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Animal behavior reflects the interplay of two types of responses: those that arise innately, from neural circuits pre-programmed into the genome, and those acquired by learning from past experience. Using the simple neural circuitry of the fruit fly Drosophila, Ruta works to define how behaviors are adapted through individual experience or evolution.

Animal behavior arises from an interplay between instinct and learning. Certain behaviors are invariant across members of a species, suggesting they are genetically hardwired. However, behavior must also be flexible to allow individuals to adapt to their unique and changing experience of the world. The Ruta lab delineates the neural circuits and computations that underlie innate and learned behaviors, and reveals how these circuits can be modified through evolution or individual experience to generate novel behavioral adaptations. The group uses a multidisciplinary toolkit—including optical tracing techniques, electrophysiology, functional imaging, and quantitative behavior—to study the concise chemosensory circuits of the fly, with the goal of revealing how they mediate fixed and flexible behaviors at the level of synapses, cells, and circuit motifs.

One focus of the Ruta lab has been to explore how the nervous system flexibly encodes and assigns meaning to the complex and vast chemical world. By examining the functional architecture of the Drosophila mushroom body, an associative brain center that is essential for olfactory learning and memory, they demonstrated how neuromodulation can act to rapidly reconfigure circuit properties and allow the same odor to drive alternative behavioral responses. In recent experiments, the Ruta lab developed a virtual reality system to record neural responses as a fly navigates within an odor plume, allowing them to directly link the neural and behavioral changes that unfold during learning. They also showed that the temporal sensitivity of molecular pathways within the mushroom body gives rise to temporal dependence of associative learning, allowing an animal to infer the causal link between an odor and a reward, even within a dynamic environment.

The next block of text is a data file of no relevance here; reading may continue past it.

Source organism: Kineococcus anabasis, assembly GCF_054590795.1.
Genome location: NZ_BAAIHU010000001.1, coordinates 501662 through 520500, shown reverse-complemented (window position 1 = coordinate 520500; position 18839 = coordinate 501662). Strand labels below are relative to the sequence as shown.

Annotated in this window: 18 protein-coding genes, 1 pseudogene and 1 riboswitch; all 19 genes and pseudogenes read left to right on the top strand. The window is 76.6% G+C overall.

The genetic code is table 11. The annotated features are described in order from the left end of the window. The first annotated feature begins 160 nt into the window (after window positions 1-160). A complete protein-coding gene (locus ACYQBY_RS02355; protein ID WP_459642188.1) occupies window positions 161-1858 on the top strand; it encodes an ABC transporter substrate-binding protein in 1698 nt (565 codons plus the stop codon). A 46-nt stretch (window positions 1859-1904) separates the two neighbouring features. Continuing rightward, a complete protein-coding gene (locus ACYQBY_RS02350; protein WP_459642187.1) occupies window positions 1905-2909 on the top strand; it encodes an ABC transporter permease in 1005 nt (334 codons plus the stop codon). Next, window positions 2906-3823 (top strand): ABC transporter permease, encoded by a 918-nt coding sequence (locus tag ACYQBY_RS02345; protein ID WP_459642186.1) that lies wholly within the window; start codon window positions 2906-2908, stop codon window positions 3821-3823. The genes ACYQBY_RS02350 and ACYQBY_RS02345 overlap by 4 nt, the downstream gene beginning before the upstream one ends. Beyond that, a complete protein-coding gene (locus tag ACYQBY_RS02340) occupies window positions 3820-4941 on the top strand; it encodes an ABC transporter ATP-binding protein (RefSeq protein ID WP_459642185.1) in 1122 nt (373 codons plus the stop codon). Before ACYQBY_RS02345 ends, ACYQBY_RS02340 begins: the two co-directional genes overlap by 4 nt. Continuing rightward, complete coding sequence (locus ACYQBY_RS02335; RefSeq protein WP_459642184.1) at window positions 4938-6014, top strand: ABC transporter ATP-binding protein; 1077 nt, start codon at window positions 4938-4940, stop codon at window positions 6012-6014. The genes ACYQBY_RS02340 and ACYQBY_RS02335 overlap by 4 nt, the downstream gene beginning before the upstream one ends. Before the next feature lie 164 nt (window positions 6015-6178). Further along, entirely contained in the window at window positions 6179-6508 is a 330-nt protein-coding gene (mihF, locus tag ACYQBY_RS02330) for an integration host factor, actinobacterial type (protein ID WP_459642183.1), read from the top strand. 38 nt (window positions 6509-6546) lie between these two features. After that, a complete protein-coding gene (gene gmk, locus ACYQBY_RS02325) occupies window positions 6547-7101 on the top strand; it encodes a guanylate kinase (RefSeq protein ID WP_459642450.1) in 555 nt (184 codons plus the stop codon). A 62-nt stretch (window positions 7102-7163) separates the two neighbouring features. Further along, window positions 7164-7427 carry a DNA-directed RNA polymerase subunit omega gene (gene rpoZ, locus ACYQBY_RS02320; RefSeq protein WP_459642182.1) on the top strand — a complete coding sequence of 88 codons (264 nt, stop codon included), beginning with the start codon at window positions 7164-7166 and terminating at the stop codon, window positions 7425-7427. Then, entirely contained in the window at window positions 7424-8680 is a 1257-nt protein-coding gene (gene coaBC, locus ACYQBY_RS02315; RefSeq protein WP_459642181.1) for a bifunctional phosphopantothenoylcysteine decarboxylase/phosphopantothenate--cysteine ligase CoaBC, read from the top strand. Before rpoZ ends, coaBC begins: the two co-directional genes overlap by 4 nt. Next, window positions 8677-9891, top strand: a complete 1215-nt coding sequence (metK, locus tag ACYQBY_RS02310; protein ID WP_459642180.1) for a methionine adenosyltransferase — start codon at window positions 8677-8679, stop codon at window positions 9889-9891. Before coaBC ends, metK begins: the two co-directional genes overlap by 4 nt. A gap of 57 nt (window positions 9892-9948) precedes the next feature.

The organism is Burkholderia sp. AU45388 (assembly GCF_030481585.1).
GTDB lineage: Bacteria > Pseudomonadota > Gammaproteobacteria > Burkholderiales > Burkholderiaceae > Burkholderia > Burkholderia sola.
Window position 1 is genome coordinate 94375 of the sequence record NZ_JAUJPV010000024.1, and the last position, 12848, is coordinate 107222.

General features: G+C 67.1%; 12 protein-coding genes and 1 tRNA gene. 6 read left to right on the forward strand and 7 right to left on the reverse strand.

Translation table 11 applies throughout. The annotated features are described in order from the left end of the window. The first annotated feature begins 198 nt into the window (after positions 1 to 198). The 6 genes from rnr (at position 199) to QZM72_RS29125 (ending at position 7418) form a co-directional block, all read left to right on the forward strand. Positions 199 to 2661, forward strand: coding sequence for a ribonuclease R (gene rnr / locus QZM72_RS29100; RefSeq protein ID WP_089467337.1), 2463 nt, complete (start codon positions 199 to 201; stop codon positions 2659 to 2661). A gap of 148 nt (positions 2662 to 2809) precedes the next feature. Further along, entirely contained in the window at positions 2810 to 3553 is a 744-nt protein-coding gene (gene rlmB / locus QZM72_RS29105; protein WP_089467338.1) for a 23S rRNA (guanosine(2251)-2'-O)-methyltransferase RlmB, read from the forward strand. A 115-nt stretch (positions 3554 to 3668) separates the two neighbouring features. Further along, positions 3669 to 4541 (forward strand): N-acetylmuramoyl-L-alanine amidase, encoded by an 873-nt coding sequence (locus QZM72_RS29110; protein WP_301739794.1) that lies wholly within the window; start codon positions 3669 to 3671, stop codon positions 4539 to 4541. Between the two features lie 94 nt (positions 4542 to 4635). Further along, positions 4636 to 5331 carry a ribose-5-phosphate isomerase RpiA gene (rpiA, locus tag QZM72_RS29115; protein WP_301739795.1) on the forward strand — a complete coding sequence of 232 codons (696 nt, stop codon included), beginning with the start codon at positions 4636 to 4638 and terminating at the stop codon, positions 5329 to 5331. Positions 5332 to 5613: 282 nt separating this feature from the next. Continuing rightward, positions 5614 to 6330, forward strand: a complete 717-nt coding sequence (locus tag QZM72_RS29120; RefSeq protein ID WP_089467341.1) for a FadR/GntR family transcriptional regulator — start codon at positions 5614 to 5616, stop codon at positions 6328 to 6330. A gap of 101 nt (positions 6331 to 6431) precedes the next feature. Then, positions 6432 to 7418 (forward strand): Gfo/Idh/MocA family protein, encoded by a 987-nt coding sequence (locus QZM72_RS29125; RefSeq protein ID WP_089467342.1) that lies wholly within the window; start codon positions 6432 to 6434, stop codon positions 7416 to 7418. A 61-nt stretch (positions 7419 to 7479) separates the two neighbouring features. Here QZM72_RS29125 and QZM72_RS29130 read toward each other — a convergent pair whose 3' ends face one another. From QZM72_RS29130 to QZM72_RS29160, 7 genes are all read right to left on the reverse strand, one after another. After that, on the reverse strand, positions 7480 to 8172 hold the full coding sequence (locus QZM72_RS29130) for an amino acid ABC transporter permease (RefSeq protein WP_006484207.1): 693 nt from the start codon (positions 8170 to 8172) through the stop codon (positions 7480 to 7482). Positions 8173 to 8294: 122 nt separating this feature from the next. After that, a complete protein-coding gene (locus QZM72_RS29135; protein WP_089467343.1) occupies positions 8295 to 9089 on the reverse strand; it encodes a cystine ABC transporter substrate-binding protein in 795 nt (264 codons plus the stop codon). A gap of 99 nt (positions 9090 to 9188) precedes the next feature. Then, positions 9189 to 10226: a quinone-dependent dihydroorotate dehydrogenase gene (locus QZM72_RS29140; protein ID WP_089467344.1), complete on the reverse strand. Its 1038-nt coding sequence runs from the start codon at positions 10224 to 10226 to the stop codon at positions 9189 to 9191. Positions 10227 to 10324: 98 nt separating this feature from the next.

In parallel, the Ruta lab has used Drosophila courtship as a paradigm to explore how innate behaviors emerge from genetically specified neural circuits and are modified through evolution to generate species-specific variations in mating behavior. The lab has begun to translate genome editing tools from D. melanogaster to several closely related species, allowing them to reveal how evolution can tinker with brain circuits to produce different behaviors. Recent work showed how the same pheromone can promote mating in one species of Drosophila but suppress it in another due to rewiring of a central node within the brain.

In other work, the Ruta lab has been exploring how olfactory receptors evolve to allow flies and other insects to rapidly adapt to diverse chemical niches. Insect olfactory receptors form the largest and most diverse family of ion channels but bare no similarity to other chemoreceptors. The Ruta lab resolved the first structure of an insect olfactory receptor using cryo-electron microscopy. The lab continues to perform biochemical, electrophysiological, and structural studies of this receptor family to provide insight into the molecular basis for odorant signaling in insects and to lay the foundation for the development of novel strategies to prevent the transmission of insect-borne diseases.

Ruta is a faculty member in the David Rockefeller Graduate Program, the Tri-Institutional M.D.-Ph.D. Program, and the Tri-Institutional Ph.D. Program in Chemical Biology.